The energy giant's customer services director Bert Pijls spent a difficult hour answering questions on Twitter.
Consumer watchdog Which? said the company was "very brave" to plan the Q&A on the same day that it announced that 7.8 million households face a 10.4% rise in electricity prices and 8.4% for gas tariffs from next month.
The Q&A was one of the top 10 trending topics as hundreds of customers took to the site to vent their anger at the rise.
Some dubbed the idea a "social media car crash" but others pointed out that it gave the company a good opportunity to explain the hike in prices.
One Twitter user posted a picture of an old woman wrapped in blankets and huddled next to a heater, writing: "Do images like this help you sleep at night, Bertie?"
Another said: "Hey BritishGas how many vulnerable people do you think you will push into fuel poverty whilst continuing to make billions in profit?"
Cal Loftus wrote: "Do the BritishGas board prefer to bathe in £20 or £50 notes?"
The British Gas social media team posted a picture of Mr Pijls sitting in an office answering questions - but even that opened up criticism from Twitter users.
One wrote: "Nice to see him only wearing a shirt and no jumper. Bet all the free gas/electricity is going down a storm in the offices."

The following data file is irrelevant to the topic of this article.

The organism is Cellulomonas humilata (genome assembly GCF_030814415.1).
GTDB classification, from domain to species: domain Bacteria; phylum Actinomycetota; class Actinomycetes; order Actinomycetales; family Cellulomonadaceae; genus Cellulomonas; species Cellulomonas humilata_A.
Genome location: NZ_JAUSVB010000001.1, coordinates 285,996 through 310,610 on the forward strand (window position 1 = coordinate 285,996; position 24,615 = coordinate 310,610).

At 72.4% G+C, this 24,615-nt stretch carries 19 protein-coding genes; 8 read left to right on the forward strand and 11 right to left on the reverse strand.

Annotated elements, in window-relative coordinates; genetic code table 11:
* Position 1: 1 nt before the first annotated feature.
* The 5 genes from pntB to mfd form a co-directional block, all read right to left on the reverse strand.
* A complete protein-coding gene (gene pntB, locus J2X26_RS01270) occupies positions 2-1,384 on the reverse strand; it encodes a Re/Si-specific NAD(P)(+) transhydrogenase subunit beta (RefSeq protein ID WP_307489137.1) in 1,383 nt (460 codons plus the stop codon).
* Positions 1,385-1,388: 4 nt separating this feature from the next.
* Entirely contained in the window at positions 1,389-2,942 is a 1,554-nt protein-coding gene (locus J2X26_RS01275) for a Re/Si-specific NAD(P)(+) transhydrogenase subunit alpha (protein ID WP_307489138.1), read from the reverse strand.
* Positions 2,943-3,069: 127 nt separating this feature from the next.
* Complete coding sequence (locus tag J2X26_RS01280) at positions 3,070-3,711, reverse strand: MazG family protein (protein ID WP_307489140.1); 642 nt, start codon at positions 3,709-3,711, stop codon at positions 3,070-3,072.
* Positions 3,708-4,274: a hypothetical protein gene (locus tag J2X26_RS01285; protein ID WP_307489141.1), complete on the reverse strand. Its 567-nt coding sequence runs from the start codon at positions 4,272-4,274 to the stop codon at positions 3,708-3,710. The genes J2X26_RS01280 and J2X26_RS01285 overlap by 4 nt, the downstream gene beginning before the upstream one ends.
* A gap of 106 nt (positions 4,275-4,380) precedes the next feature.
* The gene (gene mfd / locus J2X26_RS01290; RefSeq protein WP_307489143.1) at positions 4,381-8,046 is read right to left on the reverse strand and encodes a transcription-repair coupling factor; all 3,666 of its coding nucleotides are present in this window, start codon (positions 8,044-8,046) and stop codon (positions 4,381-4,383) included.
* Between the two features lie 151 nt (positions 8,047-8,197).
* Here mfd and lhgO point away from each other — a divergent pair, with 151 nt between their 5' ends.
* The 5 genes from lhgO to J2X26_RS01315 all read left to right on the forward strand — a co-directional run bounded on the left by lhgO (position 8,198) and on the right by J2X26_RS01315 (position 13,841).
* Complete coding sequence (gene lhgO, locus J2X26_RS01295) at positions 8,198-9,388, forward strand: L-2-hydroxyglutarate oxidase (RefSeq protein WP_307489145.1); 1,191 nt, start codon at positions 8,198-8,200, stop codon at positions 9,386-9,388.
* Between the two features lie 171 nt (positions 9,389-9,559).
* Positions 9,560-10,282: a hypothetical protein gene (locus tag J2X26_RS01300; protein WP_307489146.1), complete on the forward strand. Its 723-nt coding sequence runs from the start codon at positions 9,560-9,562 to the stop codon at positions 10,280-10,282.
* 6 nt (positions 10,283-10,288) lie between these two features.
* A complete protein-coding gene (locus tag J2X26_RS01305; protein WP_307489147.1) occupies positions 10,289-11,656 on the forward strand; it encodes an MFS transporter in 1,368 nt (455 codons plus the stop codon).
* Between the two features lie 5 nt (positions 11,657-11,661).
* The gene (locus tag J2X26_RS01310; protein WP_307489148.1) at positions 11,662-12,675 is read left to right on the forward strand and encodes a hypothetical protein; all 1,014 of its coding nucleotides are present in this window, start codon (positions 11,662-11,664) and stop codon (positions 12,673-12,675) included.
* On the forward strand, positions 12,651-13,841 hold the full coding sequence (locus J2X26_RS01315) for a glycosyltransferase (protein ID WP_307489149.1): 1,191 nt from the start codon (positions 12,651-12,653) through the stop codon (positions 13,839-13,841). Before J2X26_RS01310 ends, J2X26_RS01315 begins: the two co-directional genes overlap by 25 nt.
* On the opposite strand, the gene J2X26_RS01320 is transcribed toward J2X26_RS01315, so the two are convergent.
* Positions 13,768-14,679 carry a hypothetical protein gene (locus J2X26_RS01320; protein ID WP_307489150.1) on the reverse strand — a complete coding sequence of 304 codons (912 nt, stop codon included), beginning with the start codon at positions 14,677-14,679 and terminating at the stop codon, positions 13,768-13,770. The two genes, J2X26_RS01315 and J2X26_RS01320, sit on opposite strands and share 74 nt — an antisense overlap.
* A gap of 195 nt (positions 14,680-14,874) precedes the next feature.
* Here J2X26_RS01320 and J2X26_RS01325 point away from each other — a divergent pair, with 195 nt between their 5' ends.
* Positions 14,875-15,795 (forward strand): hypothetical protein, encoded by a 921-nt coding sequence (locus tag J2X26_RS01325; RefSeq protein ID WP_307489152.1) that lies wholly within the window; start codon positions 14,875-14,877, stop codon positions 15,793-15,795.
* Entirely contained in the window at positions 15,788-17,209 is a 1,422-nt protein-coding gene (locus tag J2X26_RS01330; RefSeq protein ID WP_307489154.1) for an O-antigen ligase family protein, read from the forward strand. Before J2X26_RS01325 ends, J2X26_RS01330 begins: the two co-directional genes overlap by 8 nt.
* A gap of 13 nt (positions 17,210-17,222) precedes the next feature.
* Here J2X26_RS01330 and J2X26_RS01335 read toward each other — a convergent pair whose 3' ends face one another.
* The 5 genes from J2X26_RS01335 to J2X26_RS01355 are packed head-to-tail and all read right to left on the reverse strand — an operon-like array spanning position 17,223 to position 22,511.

Mr Pijls reiterated comments from Ian Peters, managing director of energy at the company, who said the decision to raise prices was not taken lightly.
He said the three main reasons behind the hike were: "1. Wholesale price rises 2. Improvements needed to pipes & wires 3. Cost of govt programmes."
He added: "We have tried to hold our prices for as long as possible but factors such as rising wholesale prices have forced our prices up."
Twitter user Trevor Abbo asked him: "How can you justify hiking prices so far beyond inflation, the maths don't work out for the average household?"
To which he replied: "Our costs are increasing far above inflation. Wholesale by 7%, pipes & wires by 7%, enviro & social progs by 38%."
Another asked why the rise was announced ahead of the winter.
"Wholesale prices increase over the winter months and today's increase is driven by external costs," Mr Pijls said.
A number of customers raised concerns about not being able to pay their bills.
One said: "24,000 people died cos of cold homes last year, how many do you think will die this year with price increases so huge?"
Another added: "How will you feel when pensioners die from choosing to eat instead of heat?"
To which Mr Pijls responded: "No customer should have to make that choice. If someone you know is struggling to pay their bills please call 0800 980 1917."
Meanwhile, another honest customer took the opportunity to tell the company that they had been undercharging him for his heating.
Seth Kneller wrote: "I've tried to be honest & tell you that my key meter is UNDERBILLING me, but you have ignored me.Clearly you don't need the money?!"
Taking a welcome break from the backlash about the surge in prices, Mr Pijls replied: "Hi Seth, we're sorry about this. BritishGasHelp will contact you to sort this out."